Breakfast With God…

1927894_20821410128_1102_nAs I sat in Sarah’s yard yesterday, sort of “holding court” in the weird way the universe brings me sometimes, wave after wave of “intervention”, one “coincidence” after another, on the heels of two massive personal losses; my brother three weeks ago and one of my oldest and my beloved friend Rita on Friday.A Zen master and a Sufi master – – all end up in this little yard. The most random group of people and we talk about death and reality and attachment and existence – and somehow we all feel better.

I see the orchestration of something that is taking care of me when I feel broken.

And I am just broken enough to accept it.

It began when earlier I was at work, on the bench on the street, my broken toe aching in the sun trying to play guitar so something would feel normal, but frankly everything felt crappy.  I tried and sing a happy song, but the little kid going by in the stroller frowned at me – she knew I was full of shit so I stopped.

Kid wisdom.

I was thinking about Rita my friend of 30 years, who lived not so far away from my work and would often come by for a hug or a bench chat. She had died the morning before. I kept having weird ideas like…

Wow this is the first Saturday without Rita on the planet. That’s really strange. who am I gonna have breakfast with god with?

A woman stops – she knows me from some music thing in the past – I have helped her, she said. And without knowing what has happened to me, she introduces me to her beautiful smiling eyed red haired friend, who immediately looks at me and makes an assessment.

“Oh – you have something…” she says smiling at me.

“We all have something hun…” I said quietly.

In a few minutes she is sitting beside me and talking rapidly – a man, standing to my side. She describes him – smoking, laughing, very funny. Standing right there.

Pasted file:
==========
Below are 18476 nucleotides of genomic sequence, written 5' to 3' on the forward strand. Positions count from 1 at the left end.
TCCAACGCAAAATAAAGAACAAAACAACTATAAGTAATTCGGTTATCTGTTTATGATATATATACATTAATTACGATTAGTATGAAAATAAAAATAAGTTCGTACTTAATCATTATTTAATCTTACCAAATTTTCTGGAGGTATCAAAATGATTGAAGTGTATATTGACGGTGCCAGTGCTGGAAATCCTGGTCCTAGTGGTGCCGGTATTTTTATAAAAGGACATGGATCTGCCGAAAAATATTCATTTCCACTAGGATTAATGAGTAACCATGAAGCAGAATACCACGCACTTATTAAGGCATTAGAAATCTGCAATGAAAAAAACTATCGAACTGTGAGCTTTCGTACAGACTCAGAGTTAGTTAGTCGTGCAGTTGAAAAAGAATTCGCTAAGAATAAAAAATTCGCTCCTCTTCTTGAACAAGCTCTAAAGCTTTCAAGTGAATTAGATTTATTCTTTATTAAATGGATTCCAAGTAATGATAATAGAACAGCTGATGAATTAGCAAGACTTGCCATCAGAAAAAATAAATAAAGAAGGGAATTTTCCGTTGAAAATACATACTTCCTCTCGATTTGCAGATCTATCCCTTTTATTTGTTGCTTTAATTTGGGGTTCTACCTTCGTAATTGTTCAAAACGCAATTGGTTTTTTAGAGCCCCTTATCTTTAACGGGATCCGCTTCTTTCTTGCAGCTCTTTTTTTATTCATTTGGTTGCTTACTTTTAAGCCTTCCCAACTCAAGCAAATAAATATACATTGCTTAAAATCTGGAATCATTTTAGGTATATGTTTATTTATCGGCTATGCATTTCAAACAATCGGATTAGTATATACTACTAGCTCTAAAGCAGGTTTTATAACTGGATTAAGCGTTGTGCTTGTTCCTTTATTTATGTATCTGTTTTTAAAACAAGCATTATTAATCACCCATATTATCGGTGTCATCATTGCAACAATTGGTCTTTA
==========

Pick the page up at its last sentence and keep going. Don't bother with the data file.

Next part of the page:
I see no one, but I can see she is feeling something, and I can hope my brother is the subject of her connection.

She tells me two women, one a sister-mother-sister-mother-sister?

She is confused and asks me if I understand this.

I giggle. If you know my story you’ll know that right about now is when I really began to pay attention.

She tell me me the smaller woman says “all the recipes ” are with my aunt.

Wow…I was looking for my grandmothers special “soft vanilla cookies” recipe for a while not but she never wrote down because she didn’t read or write. Incredible.  Only my husband knew that.

“Yes the women are saying the recipe is written down…”

and I’m thinking…no it cant be. She was unable to read or write.

But then about three seconds later and out of “the blue”, my cousin suddenly appears at the bench to surprise me.

My aunts daughter.

I am completely stunned. No expecting to see her, in fact she didn’t even know I was working.

With no polite introductions to the other women on the bench I b

“OMG – this is HER!”

I had just mentioned her to the women doing my reading – the second before she walked up.

Followed indelicately with

“Louise! Do you have Gramma’s cookie recipe?!” To my wide eyed cousin.

“Yes of course. I have all her recipes written down. I did them myself.”

I had no idea.

Now we are four women, seconds ago most of us strangers hugging on the street, promising to exchange the magical cookie recipe.

Gramma came back to remind em that small things in love are important.

Those cookies were important.

And breakfast really is the most important meal of the day.

For years now, since her cancer got really bad, Rita and I have been having this thing called “Breakfast with God”, where we would meet at the same restaurant in Ste Anne’s where she lived, eat whatever the hell we wanted (pancakes with chocolate chips AND syrup we a perfectly acceptable meal choice) and talk for a few hours about the Big Questions: life, death, relationships, politics, religion – nothing was out of bounds. We talked about things we disagreed on, things we agreed on – and ultimately we talked about God – and what we are , where we come from, where we go to. is there  a place to go to? Did we have past lives? Are we here for a reason?

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Rita’s cat Willie

You know – breakfast fodder.

Rita would start…

“Soooo, Josie Brawlt, (she always said my name funny and sang it like a happy little song…), what do you thiiink…?” or something equally direct.

“Think?” I would reply coyly

“yeaaah…”

“oh no no Rita – we have to learn NOT to think – or WATCH our thinking or something. But – apparently not actually spend much time with it – thinking is…pfft – overrated.”